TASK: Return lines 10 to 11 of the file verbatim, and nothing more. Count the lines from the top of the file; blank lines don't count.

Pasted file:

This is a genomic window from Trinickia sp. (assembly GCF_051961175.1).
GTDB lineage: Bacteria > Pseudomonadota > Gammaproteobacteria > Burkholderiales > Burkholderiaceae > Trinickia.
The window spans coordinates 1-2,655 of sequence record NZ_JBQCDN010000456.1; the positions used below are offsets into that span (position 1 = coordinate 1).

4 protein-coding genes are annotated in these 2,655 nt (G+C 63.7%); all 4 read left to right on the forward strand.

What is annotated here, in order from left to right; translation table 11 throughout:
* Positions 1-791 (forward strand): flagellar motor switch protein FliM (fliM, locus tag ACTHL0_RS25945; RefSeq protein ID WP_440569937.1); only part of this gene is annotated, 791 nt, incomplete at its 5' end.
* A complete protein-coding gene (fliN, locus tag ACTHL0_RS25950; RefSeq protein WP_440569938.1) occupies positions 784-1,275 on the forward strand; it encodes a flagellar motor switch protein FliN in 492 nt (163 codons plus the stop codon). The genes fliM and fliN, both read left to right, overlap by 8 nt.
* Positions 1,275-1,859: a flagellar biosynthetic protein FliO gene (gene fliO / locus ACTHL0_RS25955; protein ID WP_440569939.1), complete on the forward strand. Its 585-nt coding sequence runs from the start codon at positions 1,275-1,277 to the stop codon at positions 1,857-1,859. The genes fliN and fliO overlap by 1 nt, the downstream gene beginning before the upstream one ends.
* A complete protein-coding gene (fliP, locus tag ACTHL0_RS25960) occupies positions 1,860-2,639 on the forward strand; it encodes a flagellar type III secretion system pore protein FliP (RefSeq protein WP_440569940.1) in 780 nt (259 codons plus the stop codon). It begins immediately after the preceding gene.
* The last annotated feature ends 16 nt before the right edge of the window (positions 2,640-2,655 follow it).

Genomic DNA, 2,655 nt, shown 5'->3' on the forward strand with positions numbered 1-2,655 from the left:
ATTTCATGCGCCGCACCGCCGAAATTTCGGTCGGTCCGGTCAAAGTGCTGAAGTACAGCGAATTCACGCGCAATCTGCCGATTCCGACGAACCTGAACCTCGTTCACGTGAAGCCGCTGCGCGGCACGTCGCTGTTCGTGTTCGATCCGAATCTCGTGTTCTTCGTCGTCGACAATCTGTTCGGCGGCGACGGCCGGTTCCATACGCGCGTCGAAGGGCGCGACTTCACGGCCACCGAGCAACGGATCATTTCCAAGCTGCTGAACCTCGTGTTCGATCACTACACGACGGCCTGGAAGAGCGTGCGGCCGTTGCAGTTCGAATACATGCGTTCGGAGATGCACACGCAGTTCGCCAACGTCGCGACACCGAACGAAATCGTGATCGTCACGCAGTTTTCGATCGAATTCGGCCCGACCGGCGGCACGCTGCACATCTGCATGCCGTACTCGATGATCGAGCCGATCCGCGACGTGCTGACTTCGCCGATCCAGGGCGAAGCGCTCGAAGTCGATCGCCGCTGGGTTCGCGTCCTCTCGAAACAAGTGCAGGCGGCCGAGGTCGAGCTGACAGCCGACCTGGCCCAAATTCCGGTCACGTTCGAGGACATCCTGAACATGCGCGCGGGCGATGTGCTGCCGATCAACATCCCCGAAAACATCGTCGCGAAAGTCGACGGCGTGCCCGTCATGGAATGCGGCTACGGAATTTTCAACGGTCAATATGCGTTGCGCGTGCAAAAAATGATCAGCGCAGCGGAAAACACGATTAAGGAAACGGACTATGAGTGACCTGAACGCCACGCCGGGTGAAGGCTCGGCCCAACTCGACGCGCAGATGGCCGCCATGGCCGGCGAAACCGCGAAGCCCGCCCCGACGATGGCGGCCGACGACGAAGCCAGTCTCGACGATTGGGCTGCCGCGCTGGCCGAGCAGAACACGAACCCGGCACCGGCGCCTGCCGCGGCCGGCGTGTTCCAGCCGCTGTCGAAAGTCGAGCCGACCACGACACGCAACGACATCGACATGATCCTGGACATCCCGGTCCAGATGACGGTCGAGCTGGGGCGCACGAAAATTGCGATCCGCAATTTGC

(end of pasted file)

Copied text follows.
* The last annotated feature ends 16 nt before the right edge of the window (positions 2,640-2,655 follow it).

Genomic DNA, 2,655 nt, shown 5'->3' on the forward strand with positions numbered 1-2,655 from the left: